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News / Clark County News

Stepping stones to a home: Vancouver man finds affordable housing after living in his car

By Mia Ryder-Marks, Columbian staff reporter
Published: March 7, 2024, 6:04am
2 Photos
Adam Atchison lived in his car for almost a year before moving to the city of Vancouver&rsquo;s Hope Village transitional shelter. In October, he moved into an affordable unit.
Adam Atchison lived in his car for almost a year before moving to the city of Vancouver’s Hope Village transitional shelter. In October, he moved into an affordable unit. (Taylor Balkom/The Columbian) Photo Gallery

The first meal Adam Atchison cooked in his new home was a rib-eye steak and a baked potato with all the fixings. But it was a long journey to get to that kitchen.

The Columbian first met Atchison in spring 2023 at one of the city of Vancouver’s transitional housing pods. It was a hot day, and he was standing in the shade, sipping from a can of soda.

Over the seasons, Atchison and The Columbian kept in touch. In January, during an unyielding rainstorm, The Columbian met with Atchison again. This time, he wasn’t outside seeking shelter from the weather. He was in his new residence, a shared living facility, built by Community Roots and operated by the nonprofit XChange Recovery. And he has a job as a peer counselor for the nonprofit Outsiders Inn, helping those who are in the position he once was.

“If there’s one thing that I would want people to know about the homeless, is have a heart. Because stereotypes and stigmas aren’t necessarily 100 percent accurate,” Atchison said. “If you take 10 minutes and get to know somebody, it could change their whole life.”

Stepping stone

Statistics about homelessness can be daunting. In February, 2,380 people in Clark County were homeless, according to a database maintained by Council for the Homeless. But the nonprofit also tracks those who work their way into some form of housing — 47 in January.

It took Atchison two years to reach that milestone.

When the pandemic hit, Atchison was living with his grandmother. Before vaccinations were an option, Atchison began couch-surfing with friends to protect his grandmother’s health.

Despite working a full-time retail job, rent was beyond his means. Atchison ended up living in his 2004 Chevrolet Malibu for almost a year. A study from the University of Chicago estimates that more than 40 percent of homeless people are employed.

“Living in my car, it was pretty dehumanizing because your whole life is on display,” Atchison said. “And because you live out on the street, everyone has this preconceived notion of who you are as an individual.”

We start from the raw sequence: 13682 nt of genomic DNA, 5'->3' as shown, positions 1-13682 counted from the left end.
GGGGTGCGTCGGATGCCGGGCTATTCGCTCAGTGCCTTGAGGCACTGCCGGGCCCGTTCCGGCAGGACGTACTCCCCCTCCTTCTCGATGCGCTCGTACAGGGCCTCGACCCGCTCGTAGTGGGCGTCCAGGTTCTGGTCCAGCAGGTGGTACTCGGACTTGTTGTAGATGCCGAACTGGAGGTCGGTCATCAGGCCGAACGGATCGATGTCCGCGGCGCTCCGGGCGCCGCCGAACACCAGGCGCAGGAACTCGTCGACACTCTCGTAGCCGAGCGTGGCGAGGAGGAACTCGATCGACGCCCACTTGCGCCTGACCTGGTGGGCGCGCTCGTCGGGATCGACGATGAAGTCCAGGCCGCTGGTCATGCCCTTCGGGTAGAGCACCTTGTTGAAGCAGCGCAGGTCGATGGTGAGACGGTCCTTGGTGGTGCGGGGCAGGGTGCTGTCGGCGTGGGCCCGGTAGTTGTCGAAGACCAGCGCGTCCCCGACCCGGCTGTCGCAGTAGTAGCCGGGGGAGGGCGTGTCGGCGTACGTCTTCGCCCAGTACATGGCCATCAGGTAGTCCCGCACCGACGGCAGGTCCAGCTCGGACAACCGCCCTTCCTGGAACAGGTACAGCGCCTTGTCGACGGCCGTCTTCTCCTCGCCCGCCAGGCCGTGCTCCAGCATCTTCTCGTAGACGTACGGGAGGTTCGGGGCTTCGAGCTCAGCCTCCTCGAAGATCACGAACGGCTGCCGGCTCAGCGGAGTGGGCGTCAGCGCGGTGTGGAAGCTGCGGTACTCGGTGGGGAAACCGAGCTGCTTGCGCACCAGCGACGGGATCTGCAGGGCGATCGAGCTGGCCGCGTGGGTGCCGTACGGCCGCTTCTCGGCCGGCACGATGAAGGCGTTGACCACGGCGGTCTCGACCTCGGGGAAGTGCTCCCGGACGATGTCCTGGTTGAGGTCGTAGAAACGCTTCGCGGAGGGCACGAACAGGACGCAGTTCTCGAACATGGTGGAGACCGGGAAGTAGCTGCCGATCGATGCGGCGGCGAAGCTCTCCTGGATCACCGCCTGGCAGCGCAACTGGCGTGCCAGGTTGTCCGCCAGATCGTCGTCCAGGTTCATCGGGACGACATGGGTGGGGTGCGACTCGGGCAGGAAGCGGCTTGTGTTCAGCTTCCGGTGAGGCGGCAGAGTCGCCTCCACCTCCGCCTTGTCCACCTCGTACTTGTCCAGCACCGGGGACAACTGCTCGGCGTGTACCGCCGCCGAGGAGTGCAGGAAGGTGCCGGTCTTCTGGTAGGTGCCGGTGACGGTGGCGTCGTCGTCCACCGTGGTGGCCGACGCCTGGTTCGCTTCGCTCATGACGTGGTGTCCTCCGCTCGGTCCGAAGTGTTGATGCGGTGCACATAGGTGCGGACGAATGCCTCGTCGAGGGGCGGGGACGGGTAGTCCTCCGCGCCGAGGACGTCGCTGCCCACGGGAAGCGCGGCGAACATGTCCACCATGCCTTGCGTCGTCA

Atchison said trying to survive each day creates monumental barriers.

“You can’t necessarily think about going to school or working a full-time job when you’re worried about staying warm and staying fed,” he said. “When you’re worried about those two things, I don’t think that it’s easy for anybody to be a contributing member of society.”

When he was living in his car, a family member connected him with staff from Hope Village, one of Vancouver’s Safe Stay pods of transitional-housing. He moved into Hope Village in February 2023.

“I look back on my time there fondly. There was a sense of community there,” Atchison said.

Moving out of Hope Village and into his current, affordable home took a lot of patience and determination, he said.

“It’s throwing darts at the board and just seeing what sticks,” Atchison said. “Because there isn’t one perfect solution for everybody. And you just have to keep going and advocate for yourself.”

Last summer, his case workers told him about a housing opportunity, but it got pushed back several times.

“Not giving up hope is a large portion of it,” he said. “And realizing that a lot of this stuff is out of your control, until it isn’t and you receive the phone call that you have a home.”

He described the moment he got the call that there was an affordable unit available for him as surreal.

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In October, Atchison moved into the shared complex with about a dozen other men. But despite moving, Atchison said he still visits his old neighbors at Hope Village to have coffee and hang out.

Atchison said that not a whole lot has changed in his life besides “having a roof over head and affordable rent.” He hopes to go to school for a degree in behavioral health.

“More than anything, I would say this is security that everything is going to be OK,” he said.

He said lived experience in his position aids him in helping others as a peer counselor.

“We know it’s darn difficult. But it can be done,” Atchison said. “We’re here to help you when it feels like the system is fundamentally broken — which it is — but while it feels like nothing’s being done, there are people that are trying to help you.”

Throughout each conversation with The Columbian, Atchison has carried the same message: Have compassion and stay open minded.

Eventually, Atchison would like to move into his own place.

“But right now, this is a great stepping stone,” he said. “I’m just enjoying being comfortable because it took a long time to get here.”

Community Funded Journalism logo

This story was made possible by Community Funded Journalism, a project from The Columbian and the Local Media Foundation. Top donors include the Ed and Dollie Lynch Fund, Patricia, David and Jacob Nierenberg, Connie and Lee Kearney, Steve and Jan Oliva, The Cowlitz Tribal Foundation and the Mason E. Nolan Charitable Fund. The Columbian controls all content. For more information, visit columbian.com/cfj.

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